Astraluna: ‘There’s hope and there’s promise’

It’s four and a half years since Jennifer Pugh released her debut album as Astraluna.


In the intervening period the multi-instrumentalist – who was once a member of the indie band Helen with Corinne Bailey Rae – has been busy running the Woolpack Music and Arts Studios in Otley with her partner Richard Sabey as well as being part of the Sisterhood Music Collective with Fuzzy Jones, Miranda Arieh and Fran Wyburn.

“It felt like a lot of time that I’d put aside in the week for being creative was put into that project for a while, so my own songwriting went on the back burner, but it was great because I was still making music and I really loved the collaborative feel of Sisterhood,” she says.

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After attending a women’s Brighter Sound residency led by Beth Orton at Leeds Conservatoire in 2019, Pugh decided to take a masters degree in composition, songwriting and production. Halfway through that year the Covid pandemic struck, nonetheless Pugh says she “really learnt a lot” from the course and it inspired her to start writing for herself again.

“It gave me the excuse to go, ‘OK, I have to write this music, I have to learn and I have to hone this craft’. I think if I hadn’t done that I don’t know how self-disciplined I would have been,” she says. “Working and keeping the business it always felt like you’re torn in a tug of war.

“I love both things but when you’ve got people turning up to do a session you can’t be unprepared.

“The course was brilliant, and with Richard’s support as well, I was able to say, ‘For this time in the week all I’m going to do is songwriting’.”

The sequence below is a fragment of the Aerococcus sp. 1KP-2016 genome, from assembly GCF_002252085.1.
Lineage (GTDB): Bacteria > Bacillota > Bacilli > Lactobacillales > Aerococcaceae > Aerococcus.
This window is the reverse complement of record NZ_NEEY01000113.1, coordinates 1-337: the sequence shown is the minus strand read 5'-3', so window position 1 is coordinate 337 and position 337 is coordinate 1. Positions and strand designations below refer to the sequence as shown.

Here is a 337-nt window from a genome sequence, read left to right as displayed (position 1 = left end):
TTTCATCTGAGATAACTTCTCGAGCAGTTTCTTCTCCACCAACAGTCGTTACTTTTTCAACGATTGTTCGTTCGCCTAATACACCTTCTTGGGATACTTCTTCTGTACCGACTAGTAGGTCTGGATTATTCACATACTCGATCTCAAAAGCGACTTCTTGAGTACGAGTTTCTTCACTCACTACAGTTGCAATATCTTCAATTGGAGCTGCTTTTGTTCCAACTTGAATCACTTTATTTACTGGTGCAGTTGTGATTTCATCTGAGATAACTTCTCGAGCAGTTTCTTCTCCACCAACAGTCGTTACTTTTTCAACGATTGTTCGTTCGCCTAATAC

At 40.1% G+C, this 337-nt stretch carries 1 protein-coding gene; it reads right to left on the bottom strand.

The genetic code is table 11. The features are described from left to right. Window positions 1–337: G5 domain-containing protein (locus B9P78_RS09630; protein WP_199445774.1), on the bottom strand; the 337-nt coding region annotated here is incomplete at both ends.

The first tangible result is a six-track EP, In The Half Light, with an album to follow next year. The EP’s theme, she explains, involves astronomy and astrology. “I’m really into reading Greek myths or Aboriginal mythological stories that civilisations over the centuries have made up about the stars and constellations,” she says. “One of the songs on the EP is called The Swan, which originally came from the Cygnet constellation and there’s this myth around that.

“Every time it appears in the sky is at daybreak. In some cultures it was seen as like the dawn of a new day. I loved that image that every day is a new day and although that’s obvious to say, if you’re having a hard time or if you’re struggling with things from the past (it reminds you that) the world keeps turning, time changes things. Changes can be really gradual but they really do transform situations.

“So In The Half Light is ‘OK, it’s not dark and it’s not yet day but there’s hope and there’s promise’. All the songs have that theme to them, some may be more obvious than others. Some are like this is a struggle I’ve had or people might infer their own meaning on it. One is about helping someone with their grief after losing someone close to them. It’s how you find hope in that situation.”

The EP is available from